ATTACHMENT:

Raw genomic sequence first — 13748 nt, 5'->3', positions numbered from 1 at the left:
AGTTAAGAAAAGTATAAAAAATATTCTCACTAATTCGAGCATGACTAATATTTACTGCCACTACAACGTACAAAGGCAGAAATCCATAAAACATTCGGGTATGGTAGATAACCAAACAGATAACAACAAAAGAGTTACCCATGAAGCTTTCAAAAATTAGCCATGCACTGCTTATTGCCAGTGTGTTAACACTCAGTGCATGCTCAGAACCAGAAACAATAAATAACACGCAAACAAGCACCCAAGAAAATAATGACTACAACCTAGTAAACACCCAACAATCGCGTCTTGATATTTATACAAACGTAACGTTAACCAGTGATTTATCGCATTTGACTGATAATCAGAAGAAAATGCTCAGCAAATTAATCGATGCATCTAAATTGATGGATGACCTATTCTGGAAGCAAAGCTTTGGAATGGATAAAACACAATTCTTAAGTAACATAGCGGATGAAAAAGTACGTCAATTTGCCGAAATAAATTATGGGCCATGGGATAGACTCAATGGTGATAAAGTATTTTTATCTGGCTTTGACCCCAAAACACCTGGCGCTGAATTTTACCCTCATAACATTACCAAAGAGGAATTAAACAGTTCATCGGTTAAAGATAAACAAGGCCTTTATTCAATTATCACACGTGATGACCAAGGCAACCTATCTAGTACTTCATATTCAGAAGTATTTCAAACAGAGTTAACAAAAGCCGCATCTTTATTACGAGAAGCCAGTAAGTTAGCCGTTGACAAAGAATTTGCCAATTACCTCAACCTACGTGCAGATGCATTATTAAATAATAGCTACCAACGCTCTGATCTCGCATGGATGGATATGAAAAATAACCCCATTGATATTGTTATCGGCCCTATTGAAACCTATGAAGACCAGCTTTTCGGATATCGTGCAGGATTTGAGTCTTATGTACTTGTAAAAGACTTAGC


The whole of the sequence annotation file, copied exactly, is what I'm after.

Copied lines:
Raw genomic sequence first — 13748 nt, 5'->3', positions numbered from 1 at the left:
AGTTAAGAAAAGTATAAAAAATATTCTCACTAATTCGAGCATGACTAATATTTACTGCCACTACAACGTACAAAGGCAGAAATCCATAAAACATTCGGGTATGGTAGATAACCAAACAGATAACAACAAAAGAGTTACCCATGAAGCTTTCAAAAATTAGCCATGCACTGCTTATTGCCAGTGTGTTAACACTCAGTGCATGCTCAGAACCAGAAACAATAAATAACACGCAAACAAGCACCCAAGAAAATAATGACTACAACCTAGTAAACACCCAACAATCGCGTCTTGATATTTATACAAACGTAACGTTAACCAGTGATTTATCGCATTTGACTGATAATCAGAAGAAAATGCTCAGCAAATTAATCGATGCATCTAAATTGATGGATGACCTATTCTGGAAGCAAAGCTTTGGAATGGATAAAACACAATTCTTAAGTAACATAGCGGATGAAAAAGTACGTCAATTTGCCGAAATAAATTATGGGCCATGGGATAGACTCAATGGTGATAAAGTATTTTTATCTGGCTTTGACCCCAAAACACCTGGCGCTGAATTTTACCCTCATAACATTACCAAAGAGGAATTAAACAGTTCATCGGTTAAAGATAAACAAGGCCTTTATTCAATTATCACACGTGATGACCAAGGCAACCTATCTAGTACTTCATATTCAGAAGTATTTCAAACAGAGTTAACAAAAGCCGCATCTTTATTACGAGAAGCCAGTAAGTTAGCCGTTGACAAAGAATTTGCCAATTACCTCAACCTACGTGCAGATGCATTATTAAATAATAGCTACCAACGCTCTGATCTCGCATGGATGGATATGAAAAATAACCCCATTGATATTGTTATCGGCCCTATTGAAACCTATGAAGACCAGCTTTTCGGATATCGTGCAGGATTTGAGTCTTATGTACTTGTAAAAGACTTAGC